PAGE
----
IEEE 802.3z Gigabit Ethernet

Loopback

Multilink Frame Relay (MFR) bundle

Multilink group

Pragmatic General Multicast (PGM) Host (Vif)

Virtual Access

Virtual Template

Virtual Token Ring

You can use the ssg direction command to configure the direction of a single interface or subinterface or a range of subinterfaces (ATM PVCs). If you configure a range, all members of the range must have the same direction, and you cannot configure members of a range individually.

Benefits of SSG Direction Configuration for Interfaces and Ranges

The new ssg direction command makes SSG configuration simpler and faster. For example, you can provision a large number of ATM routed bridge encapsulation (RBE) subscribers at once, instead of having to enter one command for each subscriber, which could mean entering thousands of commands. This feature enables streamlined provisioning and configuration, with decreased CPU load.

How to Configure SSG Direction for Interfaces and Ranges

This section contains the following procedures:

Setting the Direction for an Interface

Setting the Direction for a PVC Range

Setting the Direction for an Interface

Perform this task to configure an interface or subinterface as uplink or downlink. An uplink interface is an interface to services; a downlink interface is an interface to subscribers.

SUMMARY STEPS

1. enable

2. configure terminal

3. ssg enable

4. interface type number

5. ssg direction {downlink | uplink}

DETAILED STEPS

 
Command or Action
Purpose

Step 1 

enable

Example:

Router> enable

Enables privileged EXEC mode.

Enter your password if prompted.

Step 2 

configure terminal

Example:

Router# configure terminal

Enters global configuration mode.

Step 3 

ssg enable

Example:

Router(config)# ssg enable

Enables privileged EXEC mode.

Step 4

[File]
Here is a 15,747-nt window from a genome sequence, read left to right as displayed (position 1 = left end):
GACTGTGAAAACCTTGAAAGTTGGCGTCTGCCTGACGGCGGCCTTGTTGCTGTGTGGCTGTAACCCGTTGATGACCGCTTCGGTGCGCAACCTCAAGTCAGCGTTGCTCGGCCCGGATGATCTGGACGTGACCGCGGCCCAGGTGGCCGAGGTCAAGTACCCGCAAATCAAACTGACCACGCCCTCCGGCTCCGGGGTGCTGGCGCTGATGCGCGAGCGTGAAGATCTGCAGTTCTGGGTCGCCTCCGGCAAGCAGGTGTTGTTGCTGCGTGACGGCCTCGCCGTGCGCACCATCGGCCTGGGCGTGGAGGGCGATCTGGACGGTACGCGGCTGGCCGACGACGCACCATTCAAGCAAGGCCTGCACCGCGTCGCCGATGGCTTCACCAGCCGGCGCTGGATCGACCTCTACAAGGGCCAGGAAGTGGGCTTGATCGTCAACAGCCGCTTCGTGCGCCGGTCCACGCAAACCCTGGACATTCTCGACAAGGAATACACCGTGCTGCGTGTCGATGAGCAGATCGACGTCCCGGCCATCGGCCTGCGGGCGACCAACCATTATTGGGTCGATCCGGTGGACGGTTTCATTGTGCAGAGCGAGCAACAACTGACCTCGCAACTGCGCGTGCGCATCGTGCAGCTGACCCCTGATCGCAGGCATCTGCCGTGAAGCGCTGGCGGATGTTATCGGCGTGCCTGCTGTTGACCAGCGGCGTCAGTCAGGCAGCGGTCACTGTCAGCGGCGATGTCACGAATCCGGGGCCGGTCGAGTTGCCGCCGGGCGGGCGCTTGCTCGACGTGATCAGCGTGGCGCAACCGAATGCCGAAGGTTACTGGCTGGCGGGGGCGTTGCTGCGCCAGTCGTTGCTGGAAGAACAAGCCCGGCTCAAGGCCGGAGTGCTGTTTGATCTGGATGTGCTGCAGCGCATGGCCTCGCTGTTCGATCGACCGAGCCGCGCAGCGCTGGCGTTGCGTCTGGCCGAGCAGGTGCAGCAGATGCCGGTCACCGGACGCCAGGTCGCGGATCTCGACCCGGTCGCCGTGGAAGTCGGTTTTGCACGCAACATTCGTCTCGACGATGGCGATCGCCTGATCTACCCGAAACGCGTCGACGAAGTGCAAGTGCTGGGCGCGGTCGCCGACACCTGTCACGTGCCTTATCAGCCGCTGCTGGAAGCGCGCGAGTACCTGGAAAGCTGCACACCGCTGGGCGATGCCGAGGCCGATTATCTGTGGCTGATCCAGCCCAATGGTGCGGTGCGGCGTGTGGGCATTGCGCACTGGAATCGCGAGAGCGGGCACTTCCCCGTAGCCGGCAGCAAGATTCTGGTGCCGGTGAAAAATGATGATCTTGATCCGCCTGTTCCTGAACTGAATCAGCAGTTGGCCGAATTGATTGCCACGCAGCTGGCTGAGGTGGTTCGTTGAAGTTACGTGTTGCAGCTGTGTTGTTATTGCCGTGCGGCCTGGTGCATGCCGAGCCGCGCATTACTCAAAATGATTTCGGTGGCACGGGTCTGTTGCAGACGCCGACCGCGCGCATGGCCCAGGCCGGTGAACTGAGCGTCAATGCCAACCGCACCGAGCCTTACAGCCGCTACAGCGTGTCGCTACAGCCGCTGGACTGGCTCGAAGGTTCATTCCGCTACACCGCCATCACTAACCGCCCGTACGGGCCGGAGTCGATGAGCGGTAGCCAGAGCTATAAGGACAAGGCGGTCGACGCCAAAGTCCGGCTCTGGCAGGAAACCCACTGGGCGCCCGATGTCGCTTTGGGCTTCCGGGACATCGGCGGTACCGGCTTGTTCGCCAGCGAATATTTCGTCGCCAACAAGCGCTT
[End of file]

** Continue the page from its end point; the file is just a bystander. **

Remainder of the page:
interface type number

Example:

Router(config)# interface FastEthernet 1/0

Specifies an interface and enters interface configuration mode.

Step 5 

ssg direction {downlink | uplink}

Example:

Router(config-if)# ssg direction downlink

Sets the direction of the interface.

An uplink interface is an interface to services; a downlink interface is an interface to subscribers.

Troubleshooting Tips

Use the show ssg interface command in privileged EXEC mode to find out the direction of the interface.

Setting the Direction for a PVC Range

Perform this task to configure a range of subinterfaces as uplink or downlink. An uplink interface is an interface to services; a downlink interface is an interface to subscribers.

Restrictions

All subinterfaces in a range must have the same direction.

If you try to specify the direction of an interface that is part of a PVC range, you receive an error similar to the following:

PVC Range: Configuring interface is not allowed.

SUMMARY STEPS

1. enable

2. configure terminal

3. ssg enable

4. interface atm interface-number.subinterface-number {mpls | multipoint | point-to-point}

5. range [range-name] pvc start-vpi/start-vci end-vpi/end-vci

6. exit

7. ssg direction {downlink | uplink}

DETAILED STEPS

 
Command or Action
Purpose

Step 1 

enable

Example:

Router> enable

Enables privileged EXEC mode.

Enter your password if prompted.

Step 2 

configure terminal

Example:

Router# configure terminal

Enters global configuration mode.

Step 3 

ssg enable

Example:

Router(config)# ssg enable

Enables privileged EXEC mode.

Step 4 

interface atm interface-number.subinterface-number {mpls | multipoint | point-to-point}

Example:

Router(config)# interface ATM 1/0.1 point-to-point

Specifies a subinterface and enters subinterface configuration mode.

Step 5 

range [range-name] pvc start-vpi/start-vci end-vpi/end-vci

Example:

Router(config-subif)# range MyRange pvc 1/32 1/42

Defines a PVC range.

Use this command if a range was not already defined. You can also use this command after the ssg direction command, with the same effect.

Step 6 

exit

Example:

Router(config-if-atm-range)# exit

Returns to subinterface configuration mode.

Step 7 

ssg direction {downlink | uplink}

Example:

Router(config-subif)# ssg direction downlink

Sets the direction of the subinterfaces.

An uplink interface is an interface to services; a downlink interface is an interface to subscribers.

Troubleshooting Tips

Use the show ssg interface command in privileged EXEC mode to find out the direction of the interface.

Configuration Examples for SSG Direction Configuration for Interfaces and Ranges

Setting the Direction of an Interface: Example

Setting the Direction of a Range of PVCs: Example

Setting the Direction of an Interface: Example

The following example shows how to configure Fast Ethernet interface 1/0 as a downlink interface:

ssg enable
interface FastEthernet 1/0
 ssg direction downlink

Setting the Direction of a Range of PVCs: Example

The following example show how to create a range called "MyRange" and set the direction of all subinterfaces in the range to downlink:

ssg enable
interface ATM 1/0.1 point-to-point
 range MyRange pvc 1/32 1/42
  exit